Exhibits


Manifesting Love: Prints and Poetry


Exhibit Dates: January 2 until March 25,  2023

2nd Floor Reading Room

An exhibition of uplifting imagery created by Terrance Cummings exploring the powerful and transformative force of love in everyday life accompanied by poems of empowerment and passion penned by the legendary Sonia Sanchez.

Terrance Cummings is a designer, illustrator, author, and teacher living in Central New Jersey. He is known for taking on challenging subject matter involving the African-American experience. With this exhibition he tackles the meaning of love and romance illustrating how it brings hope to our lives.
Born in Birmingham, Alabama, Terrance grew up in New York City and graduated from The High School of Music & Art. He later went on to receive his BFA from Parsons School of Design. He has worked with major book publishers and magazines and his work is also held in private collections. Cummings usually licenses his work to corporations and publishers, but has recently begun creating fine-artist prints, many of which are currently on sale and in this exhibit. As a conceptual artist, he is not afraid of addressing controversial topics and is often called on to interpret complex issues and provide clear and thoughtful solutions. He is an advocate for artist’s rights and speaks regularly about usage rights to encourage artists to explore ways of leveraging their art works beyond the sale of the original.

Sonia Sanchez—poet, activist, scholar—was the Laura Carnell Professor of English and Women’s Studies at Temple University. She is the recipient of dozens of honors, including the Robert Frost Medal for distinguished lifetime service to American poetry, the Langston Hughes Poetry Award and Gish Prize. A founder of the Black Arts movement and, as Maya Angelou dubbed her, “a lion in literature’s forest,” she has been dedicated to the causes of Black liberation, social equality, and women’s rights for more than six decades. Sanchez is the author of sixteen books and continues to write poetry each day. In a tribute to her friend and colleague, Toni Morrison wrote “You have spoken for us . . . Written for us . . . Sung to us . . . How much in your debt we are.”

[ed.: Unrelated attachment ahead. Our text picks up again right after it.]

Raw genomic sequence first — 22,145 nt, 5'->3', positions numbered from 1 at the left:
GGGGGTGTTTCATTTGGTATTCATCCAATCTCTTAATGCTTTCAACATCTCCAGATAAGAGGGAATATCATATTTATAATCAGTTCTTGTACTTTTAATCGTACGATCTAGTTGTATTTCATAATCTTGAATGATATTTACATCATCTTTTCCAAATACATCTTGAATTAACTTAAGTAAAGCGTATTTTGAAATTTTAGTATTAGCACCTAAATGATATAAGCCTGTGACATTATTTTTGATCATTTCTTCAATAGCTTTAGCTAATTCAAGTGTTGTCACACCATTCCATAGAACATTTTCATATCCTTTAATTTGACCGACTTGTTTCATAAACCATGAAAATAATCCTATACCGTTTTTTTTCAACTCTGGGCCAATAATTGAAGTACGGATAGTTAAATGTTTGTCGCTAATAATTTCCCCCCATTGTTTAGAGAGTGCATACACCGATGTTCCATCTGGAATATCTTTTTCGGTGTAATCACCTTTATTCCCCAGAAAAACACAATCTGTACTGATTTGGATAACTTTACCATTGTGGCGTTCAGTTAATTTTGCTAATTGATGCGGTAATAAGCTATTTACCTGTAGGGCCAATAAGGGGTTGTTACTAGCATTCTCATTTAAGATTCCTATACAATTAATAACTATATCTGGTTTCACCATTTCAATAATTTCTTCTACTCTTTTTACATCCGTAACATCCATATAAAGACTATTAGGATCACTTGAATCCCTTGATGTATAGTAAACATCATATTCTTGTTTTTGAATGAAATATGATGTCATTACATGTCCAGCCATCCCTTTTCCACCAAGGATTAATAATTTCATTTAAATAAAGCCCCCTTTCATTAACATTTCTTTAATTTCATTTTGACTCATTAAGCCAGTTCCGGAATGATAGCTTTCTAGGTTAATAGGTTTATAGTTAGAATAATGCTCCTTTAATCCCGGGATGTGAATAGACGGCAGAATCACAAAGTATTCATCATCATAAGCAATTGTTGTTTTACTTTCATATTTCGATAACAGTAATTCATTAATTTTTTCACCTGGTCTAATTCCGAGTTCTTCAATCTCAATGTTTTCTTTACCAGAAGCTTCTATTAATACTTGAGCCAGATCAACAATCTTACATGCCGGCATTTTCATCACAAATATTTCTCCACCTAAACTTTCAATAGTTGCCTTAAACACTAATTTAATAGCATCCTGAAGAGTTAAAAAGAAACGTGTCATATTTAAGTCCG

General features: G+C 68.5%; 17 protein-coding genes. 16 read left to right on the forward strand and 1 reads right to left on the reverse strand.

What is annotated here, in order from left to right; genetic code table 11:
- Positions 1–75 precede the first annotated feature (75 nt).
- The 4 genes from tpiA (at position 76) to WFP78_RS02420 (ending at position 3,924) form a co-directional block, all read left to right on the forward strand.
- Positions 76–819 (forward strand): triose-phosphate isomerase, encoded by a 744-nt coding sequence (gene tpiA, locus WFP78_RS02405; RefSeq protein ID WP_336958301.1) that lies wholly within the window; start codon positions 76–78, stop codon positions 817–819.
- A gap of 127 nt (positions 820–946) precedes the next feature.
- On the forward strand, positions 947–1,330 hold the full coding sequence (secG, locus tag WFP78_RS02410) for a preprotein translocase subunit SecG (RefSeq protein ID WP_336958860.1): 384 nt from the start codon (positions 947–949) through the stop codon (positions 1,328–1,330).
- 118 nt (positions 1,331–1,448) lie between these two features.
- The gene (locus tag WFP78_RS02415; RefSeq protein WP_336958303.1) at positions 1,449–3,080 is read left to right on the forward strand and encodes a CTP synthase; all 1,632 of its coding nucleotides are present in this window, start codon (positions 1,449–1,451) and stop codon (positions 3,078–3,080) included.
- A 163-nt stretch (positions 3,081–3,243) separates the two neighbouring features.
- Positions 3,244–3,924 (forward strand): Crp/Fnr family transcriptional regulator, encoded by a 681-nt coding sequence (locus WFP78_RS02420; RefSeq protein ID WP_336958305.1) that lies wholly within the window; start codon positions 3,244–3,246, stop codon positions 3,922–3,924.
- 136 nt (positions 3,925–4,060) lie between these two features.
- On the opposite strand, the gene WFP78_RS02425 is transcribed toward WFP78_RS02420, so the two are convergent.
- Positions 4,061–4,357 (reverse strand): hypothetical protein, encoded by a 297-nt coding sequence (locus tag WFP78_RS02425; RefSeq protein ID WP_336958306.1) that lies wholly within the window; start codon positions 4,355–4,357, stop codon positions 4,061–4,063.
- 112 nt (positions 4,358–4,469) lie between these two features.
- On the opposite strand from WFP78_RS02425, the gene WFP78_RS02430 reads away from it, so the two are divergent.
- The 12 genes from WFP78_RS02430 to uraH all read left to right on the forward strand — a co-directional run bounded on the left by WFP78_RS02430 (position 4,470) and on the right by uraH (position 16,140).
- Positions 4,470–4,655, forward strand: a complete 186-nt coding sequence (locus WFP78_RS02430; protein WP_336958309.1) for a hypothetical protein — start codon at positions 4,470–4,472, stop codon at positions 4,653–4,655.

Terrance Cummings and Princeton Public Library would like to thank Sonia Sanchez for granting permission to use her poetry to accompany the art in this exhibit.

Artist Website: www.terrancecummings.com

Connect on Instagram: www.instagram.com/terrancecummingsstudio


In Between Doodles


Exhibit Dates: January 2 until March 25,  2023

Technology Center and 2nd floor

This exhibit, featuring individual pieces as well as an installation taped directly onto our walls by local tape artist Katelyn Liepins, is an exploration of lines. Liepins has been working with lines and how they can exist beyond the traditional drawing form for the past few years. She is constantly challenging what is a drawing and how can it exist in multiple mediums, her favorite being tape. Coming from a family of architects, she is attracted to the sharp crisp lines within a space and uses them consistently within her art. By using line, she likes to draw the viewer’s focus to a particular area of the space or to point out architectural elements that are typically overlooked. For example, the way the wall meets the floor, or how the corners of a room interact with one another. Katelyn creates large-scale installations as well as smaller representations of these demarcations.

Katelyn Liepins is a practicing professional artist and art educator. She received her degree in Art Education from The College of New Jersey. Outside of teaching she also exhibits her artwork locally and nationwide. Katelyn has over 6 years of teaching experience in various settings such as public schools, private schools, museums, and one on one private classes. 

Artist Website: www.katelynliepins.com

Connect on Instagram: www.instagram.com/liepinsk


Presented with support from the National Endowment for the Humanities: Any views, findings, conclusions or recommendations expressed in this programming do not necessarily represent those of the National Endowment for the Humanities.


Past Exhibits